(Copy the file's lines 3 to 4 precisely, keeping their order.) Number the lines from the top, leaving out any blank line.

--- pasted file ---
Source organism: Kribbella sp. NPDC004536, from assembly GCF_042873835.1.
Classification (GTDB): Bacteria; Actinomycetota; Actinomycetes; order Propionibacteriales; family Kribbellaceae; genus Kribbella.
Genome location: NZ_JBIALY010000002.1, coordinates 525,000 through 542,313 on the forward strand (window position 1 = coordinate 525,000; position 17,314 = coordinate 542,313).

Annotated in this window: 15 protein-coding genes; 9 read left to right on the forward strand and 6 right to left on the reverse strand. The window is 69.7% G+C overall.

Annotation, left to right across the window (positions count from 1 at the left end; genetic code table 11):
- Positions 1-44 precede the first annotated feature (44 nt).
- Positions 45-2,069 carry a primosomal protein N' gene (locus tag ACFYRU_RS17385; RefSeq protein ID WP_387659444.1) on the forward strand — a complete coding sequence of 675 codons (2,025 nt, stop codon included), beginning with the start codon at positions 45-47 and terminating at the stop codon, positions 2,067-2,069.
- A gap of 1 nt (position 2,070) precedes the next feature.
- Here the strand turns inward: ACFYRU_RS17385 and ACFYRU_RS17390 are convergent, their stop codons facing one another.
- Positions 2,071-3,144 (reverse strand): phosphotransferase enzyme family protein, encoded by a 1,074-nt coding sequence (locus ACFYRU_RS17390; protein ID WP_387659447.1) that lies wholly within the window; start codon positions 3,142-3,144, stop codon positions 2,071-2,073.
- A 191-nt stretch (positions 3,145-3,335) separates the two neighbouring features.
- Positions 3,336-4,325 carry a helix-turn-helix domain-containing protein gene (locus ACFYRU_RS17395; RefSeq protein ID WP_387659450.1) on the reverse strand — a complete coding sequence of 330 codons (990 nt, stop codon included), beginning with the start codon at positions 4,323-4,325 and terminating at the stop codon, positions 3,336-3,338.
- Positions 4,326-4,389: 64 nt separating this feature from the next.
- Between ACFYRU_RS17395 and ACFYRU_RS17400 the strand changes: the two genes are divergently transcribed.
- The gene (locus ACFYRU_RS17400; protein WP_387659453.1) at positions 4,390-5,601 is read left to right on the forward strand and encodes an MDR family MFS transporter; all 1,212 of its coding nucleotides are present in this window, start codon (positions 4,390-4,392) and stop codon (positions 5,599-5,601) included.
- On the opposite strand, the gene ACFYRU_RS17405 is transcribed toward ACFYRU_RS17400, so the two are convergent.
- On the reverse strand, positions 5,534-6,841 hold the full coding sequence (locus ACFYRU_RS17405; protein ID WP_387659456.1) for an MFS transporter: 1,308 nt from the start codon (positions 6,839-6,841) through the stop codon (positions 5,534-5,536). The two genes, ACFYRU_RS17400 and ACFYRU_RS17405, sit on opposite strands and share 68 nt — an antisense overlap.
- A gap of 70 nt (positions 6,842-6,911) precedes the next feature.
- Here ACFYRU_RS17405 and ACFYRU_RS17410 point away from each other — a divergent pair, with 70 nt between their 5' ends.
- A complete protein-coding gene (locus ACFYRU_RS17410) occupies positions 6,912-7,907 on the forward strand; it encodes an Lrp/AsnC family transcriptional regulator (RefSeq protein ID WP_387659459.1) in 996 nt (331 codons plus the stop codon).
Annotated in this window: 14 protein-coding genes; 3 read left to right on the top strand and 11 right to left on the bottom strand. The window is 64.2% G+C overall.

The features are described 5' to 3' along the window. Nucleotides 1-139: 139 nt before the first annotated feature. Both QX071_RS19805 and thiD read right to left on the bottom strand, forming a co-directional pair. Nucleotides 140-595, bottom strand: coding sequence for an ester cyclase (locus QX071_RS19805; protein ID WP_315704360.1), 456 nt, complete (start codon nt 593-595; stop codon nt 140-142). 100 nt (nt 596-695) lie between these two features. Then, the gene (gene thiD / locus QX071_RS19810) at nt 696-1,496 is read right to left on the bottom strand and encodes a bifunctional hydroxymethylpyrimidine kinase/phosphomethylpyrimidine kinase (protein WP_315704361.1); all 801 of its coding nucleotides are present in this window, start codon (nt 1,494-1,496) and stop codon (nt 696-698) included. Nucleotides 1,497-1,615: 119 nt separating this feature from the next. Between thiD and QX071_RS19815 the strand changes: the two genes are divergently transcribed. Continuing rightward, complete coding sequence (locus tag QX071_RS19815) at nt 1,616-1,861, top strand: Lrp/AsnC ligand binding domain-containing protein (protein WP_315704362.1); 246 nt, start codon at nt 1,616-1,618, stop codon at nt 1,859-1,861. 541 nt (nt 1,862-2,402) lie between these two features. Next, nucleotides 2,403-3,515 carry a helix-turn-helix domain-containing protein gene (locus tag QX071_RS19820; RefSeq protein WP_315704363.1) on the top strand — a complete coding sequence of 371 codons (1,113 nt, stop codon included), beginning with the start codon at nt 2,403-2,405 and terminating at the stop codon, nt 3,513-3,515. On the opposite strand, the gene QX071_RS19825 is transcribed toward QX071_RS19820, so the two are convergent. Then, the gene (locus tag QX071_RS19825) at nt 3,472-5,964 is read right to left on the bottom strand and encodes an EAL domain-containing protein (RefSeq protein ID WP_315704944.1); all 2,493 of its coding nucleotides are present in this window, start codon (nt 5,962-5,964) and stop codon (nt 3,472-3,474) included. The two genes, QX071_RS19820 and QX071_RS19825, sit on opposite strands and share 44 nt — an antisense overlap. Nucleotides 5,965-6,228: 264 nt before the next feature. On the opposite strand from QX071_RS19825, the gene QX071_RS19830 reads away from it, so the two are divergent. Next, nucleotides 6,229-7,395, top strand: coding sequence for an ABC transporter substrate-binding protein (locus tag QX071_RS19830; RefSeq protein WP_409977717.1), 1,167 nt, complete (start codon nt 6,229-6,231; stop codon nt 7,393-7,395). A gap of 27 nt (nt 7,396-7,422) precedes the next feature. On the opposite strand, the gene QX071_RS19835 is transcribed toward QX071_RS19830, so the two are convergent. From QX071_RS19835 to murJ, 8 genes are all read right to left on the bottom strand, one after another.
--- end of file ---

Genome location: NZ_JBIALY010000002.1, coordinates 525,000 through 542,313 on the forward strand (window position 1 = coordinate 525,000; position 17,314 = coordinate 542,313).

Annotated in this window: 15 protein-coding genes; 9 read left to right on the forward strand and 6 right to left on the reverse strand. The window is 69.7% G+C overall.